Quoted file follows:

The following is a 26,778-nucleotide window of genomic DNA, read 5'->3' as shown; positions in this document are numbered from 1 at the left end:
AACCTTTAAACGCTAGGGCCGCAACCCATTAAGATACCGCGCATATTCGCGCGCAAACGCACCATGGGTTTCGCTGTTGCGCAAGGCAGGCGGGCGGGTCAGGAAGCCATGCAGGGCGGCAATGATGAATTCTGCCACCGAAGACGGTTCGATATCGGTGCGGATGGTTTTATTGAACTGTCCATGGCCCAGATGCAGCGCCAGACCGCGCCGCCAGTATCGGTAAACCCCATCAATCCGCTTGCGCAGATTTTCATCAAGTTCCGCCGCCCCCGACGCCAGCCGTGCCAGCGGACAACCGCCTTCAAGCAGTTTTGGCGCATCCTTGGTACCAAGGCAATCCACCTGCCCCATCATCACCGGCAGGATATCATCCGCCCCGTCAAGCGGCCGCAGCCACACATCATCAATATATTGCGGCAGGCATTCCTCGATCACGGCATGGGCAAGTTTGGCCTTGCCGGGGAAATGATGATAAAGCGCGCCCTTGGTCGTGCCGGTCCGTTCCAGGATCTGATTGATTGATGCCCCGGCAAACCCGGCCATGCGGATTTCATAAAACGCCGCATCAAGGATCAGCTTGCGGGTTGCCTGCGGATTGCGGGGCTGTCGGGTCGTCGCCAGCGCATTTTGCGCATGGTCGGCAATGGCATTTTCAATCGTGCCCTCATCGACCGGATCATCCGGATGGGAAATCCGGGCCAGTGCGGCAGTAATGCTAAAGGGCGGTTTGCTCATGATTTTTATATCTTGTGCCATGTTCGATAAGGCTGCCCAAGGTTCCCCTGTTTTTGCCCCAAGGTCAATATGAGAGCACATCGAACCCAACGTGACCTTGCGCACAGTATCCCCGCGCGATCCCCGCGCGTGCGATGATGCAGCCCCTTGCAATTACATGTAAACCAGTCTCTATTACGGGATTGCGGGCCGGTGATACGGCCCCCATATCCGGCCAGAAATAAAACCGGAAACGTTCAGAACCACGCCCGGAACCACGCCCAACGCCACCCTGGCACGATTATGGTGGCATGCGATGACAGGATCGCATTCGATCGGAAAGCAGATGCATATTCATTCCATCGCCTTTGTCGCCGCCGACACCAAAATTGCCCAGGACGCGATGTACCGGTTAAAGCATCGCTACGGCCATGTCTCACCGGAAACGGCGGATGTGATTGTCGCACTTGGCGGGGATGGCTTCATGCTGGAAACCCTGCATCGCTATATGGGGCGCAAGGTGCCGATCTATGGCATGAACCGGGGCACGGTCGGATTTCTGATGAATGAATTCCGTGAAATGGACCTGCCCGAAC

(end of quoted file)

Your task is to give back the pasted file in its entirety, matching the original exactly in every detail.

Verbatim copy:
The following is a 26,778-nucleotide window of genomic DNA, read 5'->3' as shown; positions in this document are numbered from 1 at the left end:
AACCTTTAAACGCTAGGGCCGCAACCCATTAAGATACCGCGCATATTCGCGCGCAAACGCACCATGGGTTTCGCTGTTGCGCAAGGCAGGCGGGCGGGTCAGGAAGCCATGCAGGGCGGCAATGATGAATTCTGCCACCGAAGACGGTTCGATATCGGTGCGGATGGTTTTATTGAACTGTCCATGGCCCAGATGCAGCGCCAGACCGCGCCGCCAGTATCGGTAAACCCCATCAATCCGCTTGCGCAGATTTTCATCAAGTTCCGCCGCCCCCGACGCCAGCCGTGCCAGCGGACAACCGCCTTCAAGCAGTTTTGGCGCATCCTTGGTACCAAGGCAATCCACCTGCCCCATCATCACCGGCAGGATATCATCCGCCCCGTCAAGCGGCCGCAGCCACACATCATCAATATATTGCGGCAGGCATTCCTCGATCACGGCATGGGCAAGTTTGGCCTTGCCGGGGAAATGATGATAAAGCGCGCCCTTGGTCGTGCCGGTCCGTTCCAGGATCTGATTGATTGATGCCCCGGCAAACCCGGCCATGCGGATTTCATAAAACGCCGCATCAAGGATCAGCTTGCGGGTTGCCTGCGGATTGCGGGGCTGTCGGGTCGTCGCCAGCGCATTTTGCGCATGGTCGGCAATGGCATTTTCAATCGTGCCCTCATCGACCGGATCATCCGGATGGGAAATCCGGGCCAGTGCGGCAGTAATGCTAAAGGGCGGTTTGCTCATGATTTTTATATCTTGTGCCATGTTCGATAAGGCTGCCCAAGGTTCCCCTGTTTTTGCCCCAAGGTCAATATGAGAGCACATCGAACCCAACGTGACCTTGCGCACAGTATCCCCGCGCGATCCCCGCGCGTGCGATGATGCAGCCCCTTGCAATTACATGTAAACCAGTCTCTATTACGGGATTGCGGGCCGGTGATACGGCCCCCATATCCGGCCAGAAATAAAACCGGAAACGTTCAGAACCACGCCCGGAACCACGCCCAACGCCACCCTGGCACGATTATGGTGGCATGCGATGACAGGATCGCATTCGATCGGAAAGCAGATGCATATTCATTCCATCGCCTTTGTCGCCGCCGACACCAAAATTGCCCAGGACGCGATGTACCGGTTAAAGCATCGCTACGGCCATGTCTCACCGGAAACGGCGGATGTGATTGTCGCACTTGGCGGGGATGGCTTCATGCTGGAAACCCTGCATCGCTATATGGGGCGCAAGGTGCCGATCTATGGCATGAACCGGGGCACGGTCGGATTTCTGATGAATGAATTCCGTGAAATGGACCTGCCCGAAC